The variety of artists and producers who direct these soundtracks go the extra mile, challenging themselves to explore which genre best suits the film they’re working on. Universal Pictures President of Music Mike Knobloch, who has overseen music supervision for several Illumination projects, recently said Billboard“We have worked with Illumination for [its] started a dozen years ago creating a unique musical identity for their films, which is a bit left of center.

Due to the close relationship Pharrell and Meledandri shared while working on the first Despicable Meit has become a tradition for Pharrell to write new music for each main line Despicable Me follow. Given that every entry so far has been released just in time for summer, Pharrell’s poppy music encapsulates the liberating, bouncy, and upbeat nature of the season. Tunes like “Happy” (Despicable Me 2) and “There is something special” (Despicable Me 3) illustrate joy in a carefree and moving way. The fast rhythms of many of Pharrell’s tracks, along with his falsetto voice, trigger a pleasant sense of excitement, which is much the same emotions children feel when they’re out of school and playing. ‘a new Despicable Me movie awaits them – and their parents’ wallets – at the theater. The same goes for the The secret life of pets films, which had similar release windows, and nabbed Antonoff and LunchMoney Lewis to deliver contemporary covers of Paul Simon’s “Me & Julio Down By the Schoolyard” and Bill Wither’s “Lovely Day,” respectively, for the soundtracks .

The music of Despicable Me 2The soundtrack has retained its longevity to this day, with songs such as Grammy Award-winning and Oscar-nominated “Happy” and upbeat, upbeat “Just a Cloud Away,” which recently became a viral sensation on TikTok, resulting in Pharrell releasing the song as a single nine years after its initial release.


When the internet was flabbergasted by Antonoff’s role as music supervisor for the Minions: The Rise of Gru soundtrack, that confusion cleared up, because it was a bop yet again. It’s the same studio that had the likes of Pharrell and South Parkby Trey Parker duets on a funky pop song for Despicable Me 3 it was better than any deal. Similar to tracks on The secret life of pets 2, The Rise of GruThe soundtrack features fresh, futuristic covers of ’70s classics by some of today’s hottest contemporary artists, including St. Vincent, Phoebe Bridgers, Brockhampton and Tame Impala, to match the film’s setting. 1976. Antonoff asked creepy Diana Ross, out of nowhere, to do an original, catchy funk song called “Turn Up the Sunshine”, which sounds straight out of the 70s, and it landed it on the Billboard charts for the first time since 2006.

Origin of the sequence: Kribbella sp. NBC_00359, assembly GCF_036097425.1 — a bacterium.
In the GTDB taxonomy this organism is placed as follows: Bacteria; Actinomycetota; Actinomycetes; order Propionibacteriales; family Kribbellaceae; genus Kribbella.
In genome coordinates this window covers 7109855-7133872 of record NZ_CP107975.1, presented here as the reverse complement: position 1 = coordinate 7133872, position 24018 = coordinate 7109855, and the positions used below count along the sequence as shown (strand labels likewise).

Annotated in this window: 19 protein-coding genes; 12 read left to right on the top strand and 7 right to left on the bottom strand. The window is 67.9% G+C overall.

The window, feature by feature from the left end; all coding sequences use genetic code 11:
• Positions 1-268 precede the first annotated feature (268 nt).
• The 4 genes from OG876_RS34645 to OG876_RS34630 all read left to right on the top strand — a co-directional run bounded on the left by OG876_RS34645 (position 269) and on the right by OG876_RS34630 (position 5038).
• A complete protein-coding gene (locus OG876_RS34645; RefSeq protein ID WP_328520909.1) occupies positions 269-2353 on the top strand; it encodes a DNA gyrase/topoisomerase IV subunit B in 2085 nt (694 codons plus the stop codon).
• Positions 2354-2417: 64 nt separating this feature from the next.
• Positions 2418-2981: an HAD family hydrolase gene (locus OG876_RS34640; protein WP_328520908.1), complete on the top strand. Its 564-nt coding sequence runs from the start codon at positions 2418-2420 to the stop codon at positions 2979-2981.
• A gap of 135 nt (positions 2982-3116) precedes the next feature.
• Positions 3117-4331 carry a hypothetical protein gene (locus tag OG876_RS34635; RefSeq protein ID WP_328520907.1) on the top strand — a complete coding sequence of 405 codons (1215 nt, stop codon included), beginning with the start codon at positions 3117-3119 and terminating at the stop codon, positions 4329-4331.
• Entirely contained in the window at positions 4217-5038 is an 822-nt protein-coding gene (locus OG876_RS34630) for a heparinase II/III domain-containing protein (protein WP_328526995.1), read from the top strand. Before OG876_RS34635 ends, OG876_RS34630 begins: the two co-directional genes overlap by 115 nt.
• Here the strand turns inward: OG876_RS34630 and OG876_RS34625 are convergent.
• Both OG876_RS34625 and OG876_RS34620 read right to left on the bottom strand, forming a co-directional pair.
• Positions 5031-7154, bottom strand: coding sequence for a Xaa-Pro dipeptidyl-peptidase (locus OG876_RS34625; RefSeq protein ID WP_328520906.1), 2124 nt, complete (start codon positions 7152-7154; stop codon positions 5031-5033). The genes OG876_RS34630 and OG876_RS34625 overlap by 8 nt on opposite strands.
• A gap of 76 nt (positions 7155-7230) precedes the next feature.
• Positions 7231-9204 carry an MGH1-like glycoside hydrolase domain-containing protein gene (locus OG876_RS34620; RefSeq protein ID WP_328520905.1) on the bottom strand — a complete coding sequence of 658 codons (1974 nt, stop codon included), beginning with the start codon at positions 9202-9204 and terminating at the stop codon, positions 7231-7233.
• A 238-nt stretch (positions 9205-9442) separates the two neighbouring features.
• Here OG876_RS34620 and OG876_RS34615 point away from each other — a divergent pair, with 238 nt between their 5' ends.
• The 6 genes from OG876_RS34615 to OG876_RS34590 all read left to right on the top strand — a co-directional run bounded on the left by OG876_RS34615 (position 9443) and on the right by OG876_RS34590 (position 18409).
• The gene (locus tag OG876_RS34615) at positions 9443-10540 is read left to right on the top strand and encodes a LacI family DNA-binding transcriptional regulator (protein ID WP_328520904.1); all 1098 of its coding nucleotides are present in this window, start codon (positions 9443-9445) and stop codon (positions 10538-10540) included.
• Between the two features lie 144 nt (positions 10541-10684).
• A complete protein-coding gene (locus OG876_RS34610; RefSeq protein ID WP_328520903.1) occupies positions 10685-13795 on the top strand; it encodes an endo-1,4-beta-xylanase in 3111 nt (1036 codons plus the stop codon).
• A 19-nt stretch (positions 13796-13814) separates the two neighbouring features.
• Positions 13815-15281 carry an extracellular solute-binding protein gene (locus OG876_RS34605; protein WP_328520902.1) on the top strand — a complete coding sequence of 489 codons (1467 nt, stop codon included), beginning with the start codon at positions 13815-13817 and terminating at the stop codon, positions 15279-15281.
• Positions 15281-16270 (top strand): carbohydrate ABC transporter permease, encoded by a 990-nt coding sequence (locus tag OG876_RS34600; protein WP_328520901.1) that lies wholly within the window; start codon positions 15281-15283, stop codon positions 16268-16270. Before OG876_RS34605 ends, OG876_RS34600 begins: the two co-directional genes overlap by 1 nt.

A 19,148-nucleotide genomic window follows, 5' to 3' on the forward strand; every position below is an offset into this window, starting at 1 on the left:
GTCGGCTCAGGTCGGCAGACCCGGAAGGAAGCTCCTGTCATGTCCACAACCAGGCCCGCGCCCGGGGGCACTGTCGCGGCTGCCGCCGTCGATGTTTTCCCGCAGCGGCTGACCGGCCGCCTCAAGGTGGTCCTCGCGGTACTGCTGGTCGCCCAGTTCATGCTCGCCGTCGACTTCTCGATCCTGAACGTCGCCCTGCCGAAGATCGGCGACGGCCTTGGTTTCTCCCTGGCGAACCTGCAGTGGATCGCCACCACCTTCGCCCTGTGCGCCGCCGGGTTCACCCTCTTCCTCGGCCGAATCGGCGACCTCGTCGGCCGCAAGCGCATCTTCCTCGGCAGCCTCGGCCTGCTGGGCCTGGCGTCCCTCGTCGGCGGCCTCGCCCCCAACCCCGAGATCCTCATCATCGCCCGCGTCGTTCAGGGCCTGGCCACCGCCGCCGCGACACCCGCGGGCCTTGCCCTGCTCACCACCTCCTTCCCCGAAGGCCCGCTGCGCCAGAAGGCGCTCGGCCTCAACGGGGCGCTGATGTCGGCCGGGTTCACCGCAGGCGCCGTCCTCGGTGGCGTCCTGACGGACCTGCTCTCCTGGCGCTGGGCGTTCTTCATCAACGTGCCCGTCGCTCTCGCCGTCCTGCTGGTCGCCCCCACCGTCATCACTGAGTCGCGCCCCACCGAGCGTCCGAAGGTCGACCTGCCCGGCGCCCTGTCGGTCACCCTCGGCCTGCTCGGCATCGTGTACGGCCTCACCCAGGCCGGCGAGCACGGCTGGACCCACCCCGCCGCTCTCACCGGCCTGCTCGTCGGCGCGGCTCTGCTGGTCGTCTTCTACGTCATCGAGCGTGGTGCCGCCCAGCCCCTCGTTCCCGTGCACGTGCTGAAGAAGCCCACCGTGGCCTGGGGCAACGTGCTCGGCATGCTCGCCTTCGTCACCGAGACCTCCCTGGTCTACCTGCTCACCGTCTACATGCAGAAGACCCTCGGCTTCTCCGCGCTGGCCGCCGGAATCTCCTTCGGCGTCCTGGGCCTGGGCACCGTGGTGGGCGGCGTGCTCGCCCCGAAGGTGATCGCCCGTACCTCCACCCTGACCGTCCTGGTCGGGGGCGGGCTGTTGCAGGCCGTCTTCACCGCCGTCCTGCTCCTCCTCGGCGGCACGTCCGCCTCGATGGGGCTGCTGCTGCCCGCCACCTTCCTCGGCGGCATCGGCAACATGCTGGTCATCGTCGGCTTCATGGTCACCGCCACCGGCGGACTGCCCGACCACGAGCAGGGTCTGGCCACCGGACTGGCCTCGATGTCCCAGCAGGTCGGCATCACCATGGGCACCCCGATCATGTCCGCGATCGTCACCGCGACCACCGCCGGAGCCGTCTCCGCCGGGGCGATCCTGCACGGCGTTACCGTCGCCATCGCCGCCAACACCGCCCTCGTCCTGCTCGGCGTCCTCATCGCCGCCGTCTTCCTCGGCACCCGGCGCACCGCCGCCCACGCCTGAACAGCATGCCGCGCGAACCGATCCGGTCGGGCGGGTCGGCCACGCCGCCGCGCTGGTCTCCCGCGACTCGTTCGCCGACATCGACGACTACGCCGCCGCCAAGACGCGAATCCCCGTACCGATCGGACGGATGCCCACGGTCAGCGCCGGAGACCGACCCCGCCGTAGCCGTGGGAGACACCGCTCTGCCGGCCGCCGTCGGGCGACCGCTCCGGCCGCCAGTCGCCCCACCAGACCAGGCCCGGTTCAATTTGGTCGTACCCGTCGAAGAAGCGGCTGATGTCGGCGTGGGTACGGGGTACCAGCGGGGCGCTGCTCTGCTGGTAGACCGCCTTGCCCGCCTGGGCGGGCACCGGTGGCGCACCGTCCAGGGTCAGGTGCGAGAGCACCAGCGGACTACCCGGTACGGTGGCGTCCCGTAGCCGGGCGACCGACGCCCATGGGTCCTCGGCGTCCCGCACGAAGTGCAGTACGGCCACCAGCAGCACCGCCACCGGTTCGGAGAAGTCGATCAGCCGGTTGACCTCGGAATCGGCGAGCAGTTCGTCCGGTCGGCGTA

Whether it’s a musical jukebox like the To sing movies or a silly short Minions film, the folks at Illumination know how to get the right tunes for their feature films and create happy, enjoyable music that goes beyond the movies they’re featured in. From Pharrell with Despicable Me and Tyler, the creator with the grinch to, now, Antonoff with Minionsthe animation studio has kept the tradition of the film soundtrack fresh and unique with every project they create.



Rendy Jones is a film and television journalist based in Brooklyn, New York. They are the owner of a self-published outlet Reny Reviews, a member of the Critics Choice Association and a graduate in film from Brooklyn College. They were featured in Vulture, The daily beast, audiovisual club and Radio-Canada News.